Vetrimaaran has rightly insisted that those who have read Poomani’s novel wouldn’t be satisfied with the film narrative. Vekkai’s brilliance lies in establishing the father-son relationship, their way of life, their deep connection to the soil, etc. The soul of the novel exists in that distressing yet quietly moving journey of the father-son pair. Eventually, what I love about Vekkai is the lack of overt commentary (social or political). It might be because the novel unfolds from the perspective of a 15-year-old who doesn’t have much understanding of the caste identities. One could say that Tamil cinema hasn’t evolved (both its market and its general audience) to a point to allow a faithful transition of the novel to screenplay; or one could say that this is the best you can do with a novel-based-film, made under a big banner and a star actor. Maybe, it’s mixture of both these things. Furthermore, the necessity to deliver the social commentary doesn’t give a film-maker of Vetrimaaran’s caliber to keep things more nuanced. Hence he writes a flashback which repeats all of the themes that’s already being dealt with in the main story, albeit in a comparatively less cinematic manner (as I mentioned earlier, the wonderfully crafted scene of younger Sivasamy’s ‘asuravadham’ in the vile landowner’s house is the only highlight of the second-half flashback).
Of course, Vetrimaaran’s discernment of the ways the caste and power structures work is something rarely exhibited in Tamil films. He makes a key reference to the Keezhvenmani massacre (of Dec. 1968) in the flashback sequence, also set in the 1960s. The caste bias that runs deeply within people is exemplified in the rise of that educated, soft-spoken stranger who eventually lords over Sivasamy, just because he belongs to the same caste as the landlord. It showcases how caste identity can abruptly render some powerless, and put some others on a pedestal.
Tamil cinema has a long history of stupidly revering panchayat sessions as something of high moral standard. Here, the inherent hypocrisy of such a set-up is unmasked (their version of justice is afflicted by caste-induced myopia). Moreover, it’s not just these age-old feudal system of dispensing ‘justice’ that’s at fault, even the state-machinery dances to the tunes of caste Hindus. Even in death, Murugan and Vadakkuran aren’t the same, and the justice provided to their killings won’t be the same. It’s the deep current of righteous fury combined with powerlessness which turns one into an asuran. But Vetrimaaran (despite fascinatingly filming the bloodletting) assures that a collective rebellion against the solidified caste and power structures are only possible through education.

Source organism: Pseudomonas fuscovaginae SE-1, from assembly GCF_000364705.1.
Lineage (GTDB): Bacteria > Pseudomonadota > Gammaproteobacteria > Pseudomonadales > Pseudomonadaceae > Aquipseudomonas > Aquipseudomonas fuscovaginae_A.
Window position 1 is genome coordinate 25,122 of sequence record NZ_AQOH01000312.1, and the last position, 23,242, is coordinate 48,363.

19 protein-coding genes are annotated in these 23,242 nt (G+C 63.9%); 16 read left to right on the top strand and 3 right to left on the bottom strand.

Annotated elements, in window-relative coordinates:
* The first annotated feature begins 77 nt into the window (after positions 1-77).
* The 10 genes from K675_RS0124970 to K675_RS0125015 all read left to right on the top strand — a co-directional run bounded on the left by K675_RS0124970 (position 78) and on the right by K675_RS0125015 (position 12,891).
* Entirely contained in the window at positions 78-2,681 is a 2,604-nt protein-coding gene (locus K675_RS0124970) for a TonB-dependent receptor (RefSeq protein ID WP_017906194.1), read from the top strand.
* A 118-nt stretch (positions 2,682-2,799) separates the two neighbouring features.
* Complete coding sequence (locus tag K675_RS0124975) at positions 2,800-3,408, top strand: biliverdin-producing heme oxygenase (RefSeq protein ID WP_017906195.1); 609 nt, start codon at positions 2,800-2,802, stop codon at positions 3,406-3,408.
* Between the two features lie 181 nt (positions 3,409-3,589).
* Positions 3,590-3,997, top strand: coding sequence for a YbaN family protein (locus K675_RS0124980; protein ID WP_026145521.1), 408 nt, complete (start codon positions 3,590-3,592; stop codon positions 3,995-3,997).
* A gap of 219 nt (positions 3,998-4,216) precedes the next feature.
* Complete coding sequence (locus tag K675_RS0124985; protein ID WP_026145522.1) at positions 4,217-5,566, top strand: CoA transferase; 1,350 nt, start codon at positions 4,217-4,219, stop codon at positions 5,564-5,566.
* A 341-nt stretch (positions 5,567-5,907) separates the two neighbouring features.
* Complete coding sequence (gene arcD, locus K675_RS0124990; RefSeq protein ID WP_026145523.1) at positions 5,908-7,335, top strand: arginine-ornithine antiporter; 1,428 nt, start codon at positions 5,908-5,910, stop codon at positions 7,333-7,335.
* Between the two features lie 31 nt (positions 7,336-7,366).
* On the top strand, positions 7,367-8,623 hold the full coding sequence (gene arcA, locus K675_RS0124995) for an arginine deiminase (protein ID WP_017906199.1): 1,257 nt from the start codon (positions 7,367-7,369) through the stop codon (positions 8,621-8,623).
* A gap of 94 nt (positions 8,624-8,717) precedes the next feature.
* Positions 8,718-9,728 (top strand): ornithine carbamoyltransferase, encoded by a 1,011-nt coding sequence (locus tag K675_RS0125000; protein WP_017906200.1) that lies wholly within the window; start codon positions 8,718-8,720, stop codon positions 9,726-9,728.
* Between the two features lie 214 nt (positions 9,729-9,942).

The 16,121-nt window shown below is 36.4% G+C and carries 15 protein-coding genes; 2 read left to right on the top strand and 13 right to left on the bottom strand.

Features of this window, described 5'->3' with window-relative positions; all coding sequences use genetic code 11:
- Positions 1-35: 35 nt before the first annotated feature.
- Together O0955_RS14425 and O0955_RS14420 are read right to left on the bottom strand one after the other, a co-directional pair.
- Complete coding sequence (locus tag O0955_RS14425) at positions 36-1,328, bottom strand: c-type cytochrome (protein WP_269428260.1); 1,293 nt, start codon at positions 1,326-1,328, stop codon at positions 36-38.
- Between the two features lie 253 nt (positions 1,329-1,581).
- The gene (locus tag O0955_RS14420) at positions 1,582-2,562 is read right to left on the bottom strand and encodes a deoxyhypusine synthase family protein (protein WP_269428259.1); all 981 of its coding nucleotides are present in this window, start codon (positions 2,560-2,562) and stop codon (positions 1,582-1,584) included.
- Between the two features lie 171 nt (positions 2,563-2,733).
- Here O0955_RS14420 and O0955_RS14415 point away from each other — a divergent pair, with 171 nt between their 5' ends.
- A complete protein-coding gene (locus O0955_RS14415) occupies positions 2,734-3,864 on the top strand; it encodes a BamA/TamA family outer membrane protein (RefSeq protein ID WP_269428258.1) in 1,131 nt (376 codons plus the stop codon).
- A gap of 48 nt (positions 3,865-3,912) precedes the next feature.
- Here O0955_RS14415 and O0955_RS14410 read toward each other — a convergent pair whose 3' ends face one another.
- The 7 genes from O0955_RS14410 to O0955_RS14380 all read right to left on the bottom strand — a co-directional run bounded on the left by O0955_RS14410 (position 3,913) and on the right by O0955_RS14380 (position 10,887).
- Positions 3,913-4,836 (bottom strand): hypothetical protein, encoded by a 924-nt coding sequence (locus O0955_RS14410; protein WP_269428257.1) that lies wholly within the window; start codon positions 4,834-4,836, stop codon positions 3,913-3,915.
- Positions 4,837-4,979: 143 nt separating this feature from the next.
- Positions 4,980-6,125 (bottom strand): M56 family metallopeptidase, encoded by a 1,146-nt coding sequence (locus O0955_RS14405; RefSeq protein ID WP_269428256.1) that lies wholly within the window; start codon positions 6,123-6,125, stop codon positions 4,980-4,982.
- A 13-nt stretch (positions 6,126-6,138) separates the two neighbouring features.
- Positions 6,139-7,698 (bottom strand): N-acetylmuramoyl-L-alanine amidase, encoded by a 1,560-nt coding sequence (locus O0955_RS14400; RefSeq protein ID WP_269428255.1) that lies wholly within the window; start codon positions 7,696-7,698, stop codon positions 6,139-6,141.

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There’s not many faults to find in Vetrimaaran’s direction and cinematographer Velraj’s execution. There are many standout sequences, but I particularly liked the scene when Chidambaram commits the murder (with Sivasamy cleverly helping his son to emerge unscathed). In another memorable scene, the camera smoothly travels into the cramped hut of Sivasamy’s family, taking in their reactions to Chidambaram’s actions while they decide to pack up and leave. The key strength of Asuran, apart from Vetrimaaran’s direction, is undoubtedly Dhanush’s mature, lived-in performance. He particularly excels in the early portions of the narrative as a subservient, heedful father trying to protect his family.
Overall, Asuran (140 minutes) is yet another intense feature by director Vetrimaaran on injustice and betrayal, enacted by venal social and political structures.